It’s a wonderful time to be in Arizona. The cacti are just beginning to bloom. Today’s installment is simple photography from the road. These plants are just to beautiful not to share.
A color anomaly is the introduction of an outlier in an otherwise unified palette. A Fortuitous class demonstration of chlorophyll fluorescence came just hours after a lecture on color anomaly. I need little convincing to make artwork based on plant pigments.
Chlorophyll is green because it absorbs all visible wavelengths except green. Chlorophyll a specifically uses red and blue wavelengths in photosynthesis. These wavelengths have just the right energy level to be useful. Photosynthesis relies on excited electrons from which energy is harnessed. But excited electrons want to go back to their more stable, lower energy state. When the red wavelength drops energy levels it can fluoresce. This fluorescence can be demonstrated with a vial of extracted chlorophyll and a white light such as an LED.
Textbook cartoon style chloroplasts with stacks of thylakoids, granum.
A variation on the first illustration exploring different color schemes.
Red cabbage, a variety of Brassica oleracea and a member of the Brassicaceae family, gets it’s color from anthocyanins. These water soluble pigments lend color to a variety of plants including many berries, beets, and purple tomatillos. I’ve long admired the vivid magentas produced, and equally long lamented that the color is not heat stable. Red Cabbage has a particular pigment from this group, flavin, which acts as a pH indicator.
I made sauerkraut for the first time tonight. After tossing the cabbage with salt and squeezing out the juices, the liquid turns from water-like to slippery, a good indication of a basic solution. The residual liquid remaining was still purple, but with strong blue undertones in contrast to the almost-red cabbage I started with. My suspicions of a present pH indicator were verified with a drop of vinegar.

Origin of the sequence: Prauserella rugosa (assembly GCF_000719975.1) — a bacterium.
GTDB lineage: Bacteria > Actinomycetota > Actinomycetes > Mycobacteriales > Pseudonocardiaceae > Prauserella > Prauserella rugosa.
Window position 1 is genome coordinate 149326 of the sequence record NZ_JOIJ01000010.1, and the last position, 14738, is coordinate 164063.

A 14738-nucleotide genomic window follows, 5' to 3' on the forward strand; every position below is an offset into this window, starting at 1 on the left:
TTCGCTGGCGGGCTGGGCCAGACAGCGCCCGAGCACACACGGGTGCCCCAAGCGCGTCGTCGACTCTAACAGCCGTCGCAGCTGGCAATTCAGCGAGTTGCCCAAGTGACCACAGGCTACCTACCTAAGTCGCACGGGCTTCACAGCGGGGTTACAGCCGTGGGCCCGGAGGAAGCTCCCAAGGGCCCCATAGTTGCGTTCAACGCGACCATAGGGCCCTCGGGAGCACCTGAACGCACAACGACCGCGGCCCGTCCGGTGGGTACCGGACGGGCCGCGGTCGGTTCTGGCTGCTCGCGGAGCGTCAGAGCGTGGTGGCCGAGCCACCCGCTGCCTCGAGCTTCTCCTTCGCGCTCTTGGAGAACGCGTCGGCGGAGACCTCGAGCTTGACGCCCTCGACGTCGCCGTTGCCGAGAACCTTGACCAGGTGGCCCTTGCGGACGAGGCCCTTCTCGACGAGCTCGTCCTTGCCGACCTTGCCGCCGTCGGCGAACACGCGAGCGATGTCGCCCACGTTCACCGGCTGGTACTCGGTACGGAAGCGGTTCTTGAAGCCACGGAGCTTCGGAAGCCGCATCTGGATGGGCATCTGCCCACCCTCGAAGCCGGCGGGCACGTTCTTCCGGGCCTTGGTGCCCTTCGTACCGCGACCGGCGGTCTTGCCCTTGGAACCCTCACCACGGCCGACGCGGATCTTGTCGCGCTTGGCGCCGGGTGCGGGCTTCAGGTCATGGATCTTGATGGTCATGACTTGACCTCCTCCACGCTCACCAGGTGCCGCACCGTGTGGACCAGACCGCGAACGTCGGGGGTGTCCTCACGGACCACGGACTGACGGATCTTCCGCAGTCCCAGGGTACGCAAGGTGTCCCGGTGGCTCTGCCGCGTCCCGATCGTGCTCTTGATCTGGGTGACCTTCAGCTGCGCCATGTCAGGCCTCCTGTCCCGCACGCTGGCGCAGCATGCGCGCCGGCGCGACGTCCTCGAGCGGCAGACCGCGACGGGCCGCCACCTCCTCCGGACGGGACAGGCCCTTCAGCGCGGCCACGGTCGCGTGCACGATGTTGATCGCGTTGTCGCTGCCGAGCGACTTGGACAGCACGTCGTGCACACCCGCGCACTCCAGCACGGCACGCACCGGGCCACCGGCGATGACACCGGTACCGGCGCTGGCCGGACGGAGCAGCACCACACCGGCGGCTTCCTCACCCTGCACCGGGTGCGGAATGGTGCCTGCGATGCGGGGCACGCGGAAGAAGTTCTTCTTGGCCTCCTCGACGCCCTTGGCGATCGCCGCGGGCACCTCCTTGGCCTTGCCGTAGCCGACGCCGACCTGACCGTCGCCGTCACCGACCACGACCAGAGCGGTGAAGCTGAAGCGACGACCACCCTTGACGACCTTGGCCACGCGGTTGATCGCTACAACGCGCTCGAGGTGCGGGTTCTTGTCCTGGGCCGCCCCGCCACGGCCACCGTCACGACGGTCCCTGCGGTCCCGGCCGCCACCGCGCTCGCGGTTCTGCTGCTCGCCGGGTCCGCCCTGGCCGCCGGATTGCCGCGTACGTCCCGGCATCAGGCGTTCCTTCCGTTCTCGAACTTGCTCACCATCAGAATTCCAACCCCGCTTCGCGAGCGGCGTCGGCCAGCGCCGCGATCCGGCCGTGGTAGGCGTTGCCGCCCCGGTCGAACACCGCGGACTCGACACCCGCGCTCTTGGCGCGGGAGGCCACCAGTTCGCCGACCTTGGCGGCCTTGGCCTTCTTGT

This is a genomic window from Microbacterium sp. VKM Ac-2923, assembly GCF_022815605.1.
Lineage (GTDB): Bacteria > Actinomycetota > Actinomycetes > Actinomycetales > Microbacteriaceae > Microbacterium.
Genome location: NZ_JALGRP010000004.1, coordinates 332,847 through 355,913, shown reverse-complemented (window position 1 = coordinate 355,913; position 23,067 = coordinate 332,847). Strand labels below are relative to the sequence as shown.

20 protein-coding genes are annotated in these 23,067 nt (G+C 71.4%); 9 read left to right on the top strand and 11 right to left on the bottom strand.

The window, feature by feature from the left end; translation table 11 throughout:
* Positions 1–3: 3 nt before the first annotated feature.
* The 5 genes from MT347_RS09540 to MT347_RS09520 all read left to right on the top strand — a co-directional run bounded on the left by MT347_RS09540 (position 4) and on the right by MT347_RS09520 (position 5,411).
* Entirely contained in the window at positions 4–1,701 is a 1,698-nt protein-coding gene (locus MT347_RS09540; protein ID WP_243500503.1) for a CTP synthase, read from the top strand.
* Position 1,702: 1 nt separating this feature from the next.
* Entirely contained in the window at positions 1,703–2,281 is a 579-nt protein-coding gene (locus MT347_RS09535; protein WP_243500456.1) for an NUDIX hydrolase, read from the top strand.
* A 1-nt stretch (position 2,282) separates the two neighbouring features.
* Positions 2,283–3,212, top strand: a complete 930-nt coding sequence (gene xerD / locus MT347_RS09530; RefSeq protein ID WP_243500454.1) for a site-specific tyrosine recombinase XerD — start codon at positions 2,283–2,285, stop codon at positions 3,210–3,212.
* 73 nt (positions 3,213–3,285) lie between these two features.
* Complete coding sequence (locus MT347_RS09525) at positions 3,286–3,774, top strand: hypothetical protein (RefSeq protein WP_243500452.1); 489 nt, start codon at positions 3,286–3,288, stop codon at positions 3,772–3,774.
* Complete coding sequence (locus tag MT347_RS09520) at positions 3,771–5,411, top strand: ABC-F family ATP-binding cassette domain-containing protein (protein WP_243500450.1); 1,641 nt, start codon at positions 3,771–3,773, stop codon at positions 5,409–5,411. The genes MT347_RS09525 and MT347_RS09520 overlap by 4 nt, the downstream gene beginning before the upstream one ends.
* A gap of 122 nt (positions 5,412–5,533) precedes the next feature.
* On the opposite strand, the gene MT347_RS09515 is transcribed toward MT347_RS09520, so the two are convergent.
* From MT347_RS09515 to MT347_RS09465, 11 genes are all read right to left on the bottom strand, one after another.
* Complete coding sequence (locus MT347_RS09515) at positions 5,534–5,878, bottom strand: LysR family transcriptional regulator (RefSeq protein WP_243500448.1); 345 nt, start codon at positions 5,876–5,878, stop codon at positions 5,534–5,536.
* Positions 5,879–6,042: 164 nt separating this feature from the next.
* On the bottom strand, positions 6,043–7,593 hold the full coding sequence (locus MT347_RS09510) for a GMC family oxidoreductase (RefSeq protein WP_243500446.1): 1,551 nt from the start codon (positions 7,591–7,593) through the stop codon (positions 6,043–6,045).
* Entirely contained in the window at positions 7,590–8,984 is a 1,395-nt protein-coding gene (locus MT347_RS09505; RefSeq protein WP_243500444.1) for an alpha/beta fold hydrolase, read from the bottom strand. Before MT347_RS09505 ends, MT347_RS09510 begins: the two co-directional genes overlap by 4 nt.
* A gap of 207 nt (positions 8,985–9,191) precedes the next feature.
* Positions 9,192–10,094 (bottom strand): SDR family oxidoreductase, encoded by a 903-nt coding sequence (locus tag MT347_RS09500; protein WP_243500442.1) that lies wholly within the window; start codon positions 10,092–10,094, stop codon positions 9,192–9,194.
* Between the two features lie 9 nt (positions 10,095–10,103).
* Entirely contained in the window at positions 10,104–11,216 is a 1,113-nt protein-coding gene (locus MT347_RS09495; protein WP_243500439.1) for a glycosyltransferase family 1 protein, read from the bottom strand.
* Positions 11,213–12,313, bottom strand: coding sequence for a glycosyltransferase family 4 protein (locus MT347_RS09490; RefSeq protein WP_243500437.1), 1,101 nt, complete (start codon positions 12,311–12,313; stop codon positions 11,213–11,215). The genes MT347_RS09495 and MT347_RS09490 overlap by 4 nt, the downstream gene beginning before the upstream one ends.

I’m working on a study of Plectranthus verticillatus (swedish ivy) for my printmaking final. P. verticillatus is a member of the lamiaceae (mint) family, a grouping characterized by square stems and aromatic leaves. This member makes an excellent houseplant. My grandmother had a gorgeous, large specimen. I was always intrigued by its unusual scent. Hard to find for sale (at least in the southwest), I never had my own until a few years ago when I stumbled across one in a planter in a shopping center. I snuck a few cuttings which readily took to transplanting. The leaves are slightly succulent and shiny. It’s a beautiful plant that I’ve been wanting to draw.
I’m currently working on a lithograph of P. verticillatus. I’m also working through a brainstorming study in linoleum. I’ve been playing with an idea to deconstruct leaves into layers representative of different functions and processes with in the plant.
The ovulate cone of the pine can take 3 years to mature. Once a pollen grain from a male cone (microstrobilus) has landed on the female cone (megastrobilus), fertilization of the egg takes a year! After fertilization, the resulting embryo must mature into a seed.
These are studies of immature female cones, specifically the archegonia, where the ovules are found. The ovules appear as eyes in the faces of the manipulated images.